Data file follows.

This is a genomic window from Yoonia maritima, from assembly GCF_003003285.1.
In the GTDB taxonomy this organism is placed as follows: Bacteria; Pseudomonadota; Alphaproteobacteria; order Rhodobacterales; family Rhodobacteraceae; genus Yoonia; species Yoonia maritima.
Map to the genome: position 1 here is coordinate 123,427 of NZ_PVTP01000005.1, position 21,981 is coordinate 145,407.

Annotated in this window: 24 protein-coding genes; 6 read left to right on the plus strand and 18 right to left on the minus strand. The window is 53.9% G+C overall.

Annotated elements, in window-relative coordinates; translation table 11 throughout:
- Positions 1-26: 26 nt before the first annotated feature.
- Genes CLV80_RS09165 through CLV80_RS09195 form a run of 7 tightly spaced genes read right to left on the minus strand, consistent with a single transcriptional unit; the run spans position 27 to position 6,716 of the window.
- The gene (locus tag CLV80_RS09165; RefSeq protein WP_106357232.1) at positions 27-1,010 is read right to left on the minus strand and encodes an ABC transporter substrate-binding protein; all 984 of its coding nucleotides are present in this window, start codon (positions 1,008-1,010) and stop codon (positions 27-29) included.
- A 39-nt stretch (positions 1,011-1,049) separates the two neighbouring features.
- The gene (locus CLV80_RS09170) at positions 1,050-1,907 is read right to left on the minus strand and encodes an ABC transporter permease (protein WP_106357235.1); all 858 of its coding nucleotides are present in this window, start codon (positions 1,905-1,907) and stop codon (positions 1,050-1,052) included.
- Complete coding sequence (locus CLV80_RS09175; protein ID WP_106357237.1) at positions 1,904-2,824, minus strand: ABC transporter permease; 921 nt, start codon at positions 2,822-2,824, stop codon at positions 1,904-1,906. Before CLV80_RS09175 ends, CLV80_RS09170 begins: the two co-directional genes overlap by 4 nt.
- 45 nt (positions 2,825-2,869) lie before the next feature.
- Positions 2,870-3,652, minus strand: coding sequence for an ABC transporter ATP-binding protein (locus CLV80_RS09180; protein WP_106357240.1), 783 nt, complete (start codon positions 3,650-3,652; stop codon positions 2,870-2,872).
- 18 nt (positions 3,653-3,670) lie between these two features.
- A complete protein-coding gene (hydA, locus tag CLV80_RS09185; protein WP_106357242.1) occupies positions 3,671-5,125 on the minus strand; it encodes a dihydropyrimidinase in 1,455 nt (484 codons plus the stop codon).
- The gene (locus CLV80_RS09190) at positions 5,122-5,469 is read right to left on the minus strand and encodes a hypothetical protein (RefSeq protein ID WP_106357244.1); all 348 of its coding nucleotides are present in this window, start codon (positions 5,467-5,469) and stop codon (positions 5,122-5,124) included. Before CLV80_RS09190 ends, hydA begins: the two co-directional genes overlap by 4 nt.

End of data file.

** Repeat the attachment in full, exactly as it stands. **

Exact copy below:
This is a genomic window from Yoonia maritima, from assembly GCF_003003285.1.
In the GTDB taxonomy this organism is placed as follows: Bacteria; Pseudomonadota; Alphaproteobacteria; order Rhodobacterales; family Rhodobacteraceae; genus Yoonia; species Yoonia maritima.
Map to the genome: position 1 here is coordinate 123,427 of NZ_PVTP01000005.1, position 21,981 is coordinate 145,407.

Annotated in this window: 24 protein-coding genes; 6 read left to right on the plus strand and 18 right to left on the minus strand. The window is 53.9% G+C overall.

Annotated elements, in window-relative coordinates; translation table 11 throughout:
- Positions 1-26: 26 nt before the first annotated feature.
- Genes CLV80_RS09165 through CLV80_RS09195 form a run of 7 tightly spaced genes read right to left on the minus strand, consistent with a single transcriptional unit; the run spans position 27 to position 6,716 of the window.
- The gene (locus tag CLV80_RS09165; RefSeq protein WP_106357232.1) at positions 27-1,010 is read right to left on the minus strand and encodes an ABC transporter substrate-binding protein; all 984 of its coding nucleotides are present in this window, start codon (positions 1,008-1,010) and stop codon (positions 27-29) included.
- A 39-nt stretch (positions 1,011-1,049) separates the two neighbouring features.
- The gene (locus CLV80_RS09170) at positions 1,050-1,907 is read right to left on the minus strand and encodes an ABC transporter permease (protein WP_106357235.1); all 858 of its coding nucleotides are present in this window, start codon (positions 1,905-1,907) and stop codon (positions 1,050-1,052) included.
- Complete coding sequence (locus CLV80_RS09175; protein ID WP_106357237.1) at positions 1,904-2,824, minus strand: ABC transporter permease; 921 nt, start codon at positions 2,822-2,824, stop codon at positions 1,904-1,906. Before CLV80_RS09175 ends, CLV80_RS09170 begins: the two co-directional genes overlap by 4 nt.
- 45 nt (positions 2,825-2,869) lie before the next feature.
- Positions 2,870-3,652, minus strand: coding sequence for an ABC transporter ATP-binding protein (locus CLV80_RS09180; protein WP_106357240.1), 783 nt, complete (start codon positions 3,650-3,652; stop codon positions 2,870-2,872).
- 18 nt (positions 3,653-3,670) lie between these two features.
- A complete protein-coding gene (hydA, locus tag CLV80_RS09185; protein WP_106357242.1) occupies positions 3,671-5,125 on the minus strand; it encodes a dihydropyrimidinase in 1,455 nt (484 codons plus the stop codon).
- The gene (locus CLV80_RS09190) at positions 5,122-5,469 is read right to left on the minus strand and encodes a hypothetical protein (RefSeq protein ID WP_106357244.1); all 348 of its coding nucleotides are present in this window, start codon (positions 5,467-5,469) and stop codon (positions 5,122-5,124) included. Before CLV80_RS09190 ends, hydA begins: the two co-directional genes overlap by 4 nt.